“People usually think I don’t have power – I went up to heavyweight and knocked down one of the most durable HWs [Ben Rothwell]. Menifeld has power but mine comes with precision.
He started off well, staying at bay and trying to choose his shot. I knew that eventually he was going to have to commit. Coming in, that’s what we were ready for – him committing, me stepping off catching him with a check-hook.”
Rest oF THE main card, featuring WINS FOR KELLEHER AND ARAUJO
Winning on all three of the judges’ scorecards, Michel Pereira provided the exclamation point on an impressive victory by finishing Zelim Imadaev with 20 seconds left via a rear-naked choke.
After a Fight of the Night loss to Tristan Connelly and being disqualified for an illegal knee against Diego Sanchez, the 27-year-old Brazilian is now 2-2 in the UFC.
Interestingly, the welterweight opted to callout #4 ranked Jorge Masvidal on the broadcast interview immediately afterwards – perhaps a touch too optimistic at this stage of his career.
After success on the Contender Series, Brazilian middleweight Andre Muniz is now on a six-fight win streak after a R1 submission (armbar) victory against Poland’s Bartosz Fabinski.
He inflicted the 34-year-old’s second UFC loss in double quick time with a range of submission manoevures that proved too much to handle and had his say on who he wants next, too.
“Whoever the UFC wants to give me, I am going to fight. But I want to compete against Omari [Akhmedov]. He fought against Chris Weidman and I think it will be an interesting fight.”
In the featherweight division, Brian Kelleher had a quick night’s work against company debutant Ray Rodriguez (16-7) – ending the fight after just 39 seconds with a guillotine choke.
Originally scheduled to fight Ricky Simon, the 27-year-old’s cornermen tested positive for COVID-19 and he was forced to withdraw.
Kevin Natividad was to take his place, but was also pulled from the encounter for undisclosed reasons and Rodriguez replaced him, having weighed in as a possible backup on Friday.
He shot for an early takedown and was made to pay for his naivety on the ground by Kelleher, who has three wins in 2020 already. Having turned 34 last month, he’s eager for more.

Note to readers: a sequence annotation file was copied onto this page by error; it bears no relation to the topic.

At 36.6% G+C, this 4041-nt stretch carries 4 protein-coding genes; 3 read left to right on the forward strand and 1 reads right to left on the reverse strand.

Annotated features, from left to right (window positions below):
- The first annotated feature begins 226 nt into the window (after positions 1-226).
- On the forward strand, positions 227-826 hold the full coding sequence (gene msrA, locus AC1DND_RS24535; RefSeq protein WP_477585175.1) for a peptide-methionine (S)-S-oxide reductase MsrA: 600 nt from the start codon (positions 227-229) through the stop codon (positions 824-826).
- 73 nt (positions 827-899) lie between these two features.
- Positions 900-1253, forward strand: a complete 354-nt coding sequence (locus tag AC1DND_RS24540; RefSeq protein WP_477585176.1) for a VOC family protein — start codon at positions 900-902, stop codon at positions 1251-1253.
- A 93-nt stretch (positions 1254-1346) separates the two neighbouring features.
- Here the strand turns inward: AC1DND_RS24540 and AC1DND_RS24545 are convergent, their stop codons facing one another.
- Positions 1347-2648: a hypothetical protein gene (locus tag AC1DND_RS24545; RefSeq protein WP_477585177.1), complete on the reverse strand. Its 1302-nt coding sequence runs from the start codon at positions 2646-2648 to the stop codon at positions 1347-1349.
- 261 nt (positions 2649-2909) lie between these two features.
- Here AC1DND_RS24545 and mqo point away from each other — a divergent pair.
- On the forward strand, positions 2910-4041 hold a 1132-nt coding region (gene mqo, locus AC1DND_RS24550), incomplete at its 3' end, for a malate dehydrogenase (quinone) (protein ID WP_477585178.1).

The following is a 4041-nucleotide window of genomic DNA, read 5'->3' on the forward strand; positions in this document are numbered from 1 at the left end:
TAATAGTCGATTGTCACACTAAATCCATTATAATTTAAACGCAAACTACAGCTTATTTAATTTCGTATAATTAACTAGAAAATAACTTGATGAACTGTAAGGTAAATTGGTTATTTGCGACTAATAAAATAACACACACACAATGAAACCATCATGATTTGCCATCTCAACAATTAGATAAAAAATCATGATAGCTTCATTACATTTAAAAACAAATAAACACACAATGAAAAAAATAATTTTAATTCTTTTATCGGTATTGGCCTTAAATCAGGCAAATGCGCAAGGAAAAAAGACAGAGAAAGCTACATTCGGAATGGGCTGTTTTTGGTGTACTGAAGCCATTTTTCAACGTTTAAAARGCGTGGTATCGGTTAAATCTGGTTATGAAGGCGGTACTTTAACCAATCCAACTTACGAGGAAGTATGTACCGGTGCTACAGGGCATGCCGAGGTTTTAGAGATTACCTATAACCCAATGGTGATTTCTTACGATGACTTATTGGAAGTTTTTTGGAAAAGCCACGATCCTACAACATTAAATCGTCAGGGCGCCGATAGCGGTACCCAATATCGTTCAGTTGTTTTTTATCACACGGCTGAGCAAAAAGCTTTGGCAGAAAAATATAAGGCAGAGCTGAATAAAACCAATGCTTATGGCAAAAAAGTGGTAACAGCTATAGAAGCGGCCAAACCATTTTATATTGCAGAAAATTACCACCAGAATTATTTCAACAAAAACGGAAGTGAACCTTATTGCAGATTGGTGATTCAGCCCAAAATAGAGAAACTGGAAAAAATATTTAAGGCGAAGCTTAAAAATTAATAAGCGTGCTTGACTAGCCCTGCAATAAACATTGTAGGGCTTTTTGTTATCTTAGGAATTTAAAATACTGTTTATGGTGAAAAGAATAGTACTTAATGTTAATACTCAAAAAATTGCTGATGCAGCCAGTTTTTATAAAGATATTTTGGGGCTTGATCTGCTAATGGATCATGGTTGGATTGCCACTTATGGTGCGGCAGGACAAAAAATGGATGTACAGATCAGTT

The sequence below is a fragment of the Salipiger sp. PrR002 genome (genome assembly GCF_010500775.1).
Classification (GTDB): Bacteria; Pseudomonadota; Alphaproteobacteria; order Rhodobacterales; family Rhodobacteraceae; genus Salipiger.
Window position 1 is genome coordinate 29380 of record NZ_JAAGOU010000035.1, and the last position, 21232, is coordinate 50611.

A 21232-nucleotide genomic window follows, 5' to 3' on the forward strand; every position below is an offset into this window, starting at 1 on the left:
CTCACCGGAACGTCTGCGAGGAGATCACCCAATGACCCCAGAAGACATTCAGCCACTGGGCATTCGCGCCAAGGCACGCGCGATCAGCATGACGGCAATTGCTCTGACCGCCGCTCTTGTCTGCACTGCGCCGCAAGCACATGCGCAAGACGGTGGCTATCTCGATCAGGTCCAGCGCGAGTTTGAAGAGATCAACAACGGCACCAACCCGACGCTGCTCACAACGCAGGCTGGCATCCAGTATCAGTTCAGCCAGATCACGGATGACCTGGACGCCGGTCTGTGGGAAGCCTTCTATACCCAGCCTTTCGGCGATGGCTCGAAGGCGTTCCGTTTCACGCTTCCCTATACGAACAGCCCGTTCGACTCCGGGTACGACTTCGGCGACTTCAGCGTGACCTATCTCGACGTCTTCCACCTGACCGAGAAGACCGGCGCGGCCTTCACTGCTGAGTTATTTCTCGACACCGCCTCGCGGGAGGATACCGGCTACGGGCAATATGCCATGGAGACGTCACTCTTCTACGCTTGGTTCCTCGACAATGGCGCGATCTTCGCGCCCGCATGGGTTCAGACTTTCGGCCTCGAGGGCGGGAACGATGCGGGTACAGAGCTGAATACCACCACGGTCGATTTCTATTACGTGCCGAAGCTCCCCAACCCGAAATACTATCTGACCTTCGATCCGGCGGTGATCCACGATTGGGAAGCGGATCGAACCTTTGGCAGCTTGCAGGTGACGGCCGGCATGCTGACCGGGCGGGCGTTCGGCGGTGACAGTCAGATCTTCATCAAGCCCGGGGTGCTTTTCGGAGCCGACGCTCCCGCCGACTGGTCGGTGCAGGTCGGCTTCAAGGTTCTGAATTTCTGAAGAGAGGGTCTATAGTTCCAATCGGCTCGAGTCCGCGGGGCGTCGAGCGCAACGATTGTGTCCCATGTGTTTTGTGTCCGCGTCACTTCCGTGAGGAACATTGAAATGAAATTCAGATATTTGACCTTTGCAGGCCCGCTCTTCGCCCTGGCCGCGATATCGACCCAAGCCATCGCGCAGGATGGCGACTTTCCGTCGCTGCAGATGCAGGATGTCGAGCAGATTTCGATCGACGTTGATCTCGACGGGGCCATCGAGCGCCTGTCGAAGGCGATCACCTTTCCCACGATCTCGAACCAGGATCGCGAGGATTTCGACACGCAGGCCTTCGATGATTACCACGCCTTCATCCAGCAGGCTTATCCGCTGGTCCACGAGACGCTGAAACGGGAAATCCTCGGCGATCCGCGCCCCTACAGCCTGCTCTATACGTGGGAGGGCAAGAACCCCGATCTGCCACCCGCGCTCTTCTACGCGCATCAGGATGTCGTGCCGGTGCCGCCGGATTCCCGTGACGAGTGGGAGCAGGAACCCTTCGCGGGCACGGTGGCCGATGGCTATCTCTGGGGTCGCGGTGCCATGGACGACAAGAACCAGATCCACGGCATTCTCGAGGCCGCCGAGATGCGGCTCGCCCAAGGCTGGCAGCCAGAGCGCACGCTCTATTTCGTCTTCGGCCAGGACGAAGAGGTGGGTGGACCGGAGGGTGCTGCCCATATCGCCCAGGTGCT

“I feel amazing right now. They only remember you for your last fight. I’m back to my winning ways again, it feels good after that last fight with Cody.
I have a lot of KOs and submissions – I’m willing to fight anybody. It’s about being that guy who’s willing to step up and fight. I’m trying to make my way up the rankings. If Pedro Munhoz wants a guillotine battle, that would be fun.”
After losing by UD to Jessica Eye on the UFC 245 early prelims last December, #8 ranked flyweight Viviane Araujo improved to 9-2 in her MMA career with a commanding victory following 15 minutes of action against #11 ranked Montana De La Rosa.
It’s unlikely to move her up far in the next rankings update, but the 33-year-old Brazilian is understandably itching for another matchup before 2020 is over.
On what’s next for Araujo, she said: “I don’t have a name in mind to fight next – I want to go continue working on my game and be ready in November or December for a new opponent and challenge.”
In the night’s only bantamweight clash, Hunter Azure (9-1) returned to winning ways after his Fight of the Night defeat by Kelleher in mid-May on the Smith-Teixeira card.
He inflicted Cole Smith‘s second successive defeat with a UD victory on all three judges’ scorecards (29-28) and revealed post-fight that achieving victory was of paramount importance.
“My only focus coming into this fight camp was to get back into the win column, I didn’t care how I got it – just focused on getting my hand raised.
You’re only as good as your last fight – everyone saw me coming off that loss – this was a big step for me, to come back and get this win. I want to keep growing and grinding after this.”
Pictures via MMAJunkie, Getty Images — quotes’ source: UFC